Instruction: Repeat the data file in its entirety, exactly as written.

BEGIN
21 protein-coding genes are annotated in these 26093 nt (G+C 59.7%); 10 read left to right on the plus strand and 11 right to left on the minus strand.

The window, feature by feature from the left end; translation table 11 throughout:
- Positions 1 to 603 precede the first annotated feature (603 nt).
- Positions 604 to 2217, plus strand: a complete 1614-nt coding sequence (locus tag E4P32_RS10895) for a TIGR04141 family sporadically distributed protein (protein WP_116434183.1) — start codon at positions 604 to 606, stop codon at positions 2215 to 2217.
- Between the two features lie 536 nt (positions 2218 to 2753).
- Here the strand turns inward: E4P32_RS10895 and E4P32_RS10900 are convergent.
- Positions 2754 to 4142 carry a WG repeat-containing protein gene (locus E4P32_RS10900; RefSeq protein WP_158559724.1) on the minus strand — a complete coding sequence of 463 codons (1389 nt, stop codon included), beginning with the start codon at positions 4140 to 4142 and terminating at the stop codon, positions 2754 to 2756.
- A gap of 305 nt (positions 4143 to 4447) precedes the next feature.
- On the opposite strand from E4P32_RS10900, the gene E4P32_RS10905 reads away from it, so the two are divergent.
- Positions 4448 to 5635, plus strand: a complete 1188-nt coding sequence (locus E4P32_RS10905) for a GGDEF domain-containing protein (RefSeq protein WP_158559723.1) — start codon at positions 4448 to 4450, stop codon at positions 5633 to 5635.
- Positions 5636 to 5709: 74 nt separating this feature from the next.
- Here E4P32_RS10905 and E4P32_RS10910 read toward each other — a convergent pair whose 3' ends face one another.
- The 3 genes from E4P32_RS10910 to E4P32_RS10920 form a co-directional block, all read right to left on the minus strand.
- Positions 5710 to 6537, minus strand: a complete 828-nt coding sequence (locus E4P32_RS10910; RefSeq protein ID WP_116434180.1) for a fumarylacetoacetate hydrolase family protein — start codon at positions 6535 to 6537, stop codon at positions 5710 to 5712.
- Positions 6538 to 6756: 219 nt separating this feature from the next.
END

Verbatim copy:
21 protein-coding genes are annotated in these 26093 nt (G+C 59.7%); 10 read left to right on the plus strand and 11 right to left on the minus strand.

The window, feature by feature from the left end; translation table 11 throughout:
- Positions 1 to 603 precede the first annotated feature (603 nt).
- Positions 604 to 2217, plus strand: a complete 1614-nt coding sequence (locus tag E4P32_RS10895) for a TIGR04141 family sporadically distributed protein (protein WP_116434183.1) — start codon at positions 604 to 606, stop codon at positions 2215 to 2217.
- Between the two features lie 536 nt (positions 2218 to 2753).
- Here the strand turns inward: E4P32_RS10895 and E4P32_RS10900 are convergent.
- Positions 2754 to 4142 carry a WG repeat-containing protein gene (locus E4P32_RS10900; RefSeq protein WP_158559724.1) on the minus strand — a complete coding sequence of 463 codons (1389 nt, stop codon included), beginning with the start codon at positions 4140 to 4142 and terminating at the stop codon, positions 2754 to 2756.
- A gap of 305 nt (positions 4143 to 4447) precedes the next feature.
- On the opposite strand from E4P32_RS10900, the gene E4P32_RS10905 reads away from it, so the two are divergent.
- Positions 4448 to 5635, plus strand: a complete 1188-nt coding sequence (locus E4P32_RS10905) for a GGDEF domain-containing protein (RefSeq protein WP_158559723.1) — start codon at positions 4448 to 4450, stop codon at positions 5633 to 5635.
- Positions 5636 to 5709: 74 nt separating this feature from the next.
- Here E4P32_RS10905 and E4P32_RS10910 read toward each other — a convergent pair whose 3' ends face one another.
- The 3 genes from E4P32_RS10910 to E4P32_RS10920 form a co-directional block, all read right to left on the minus strand.
- Positions 5710 to 6537, minus strand: a complete 828-nt coding sequence (locus E4P32_RS10910; RefSeq protein ID WP_116434180.1) for a fumarylacetoacetate hydrolase family protein — start codon at positions 6535 to 6537, stop codon at positions 5710 to 5712.
- Positions 6538 to 6756: 219 nt separating this feature from the next.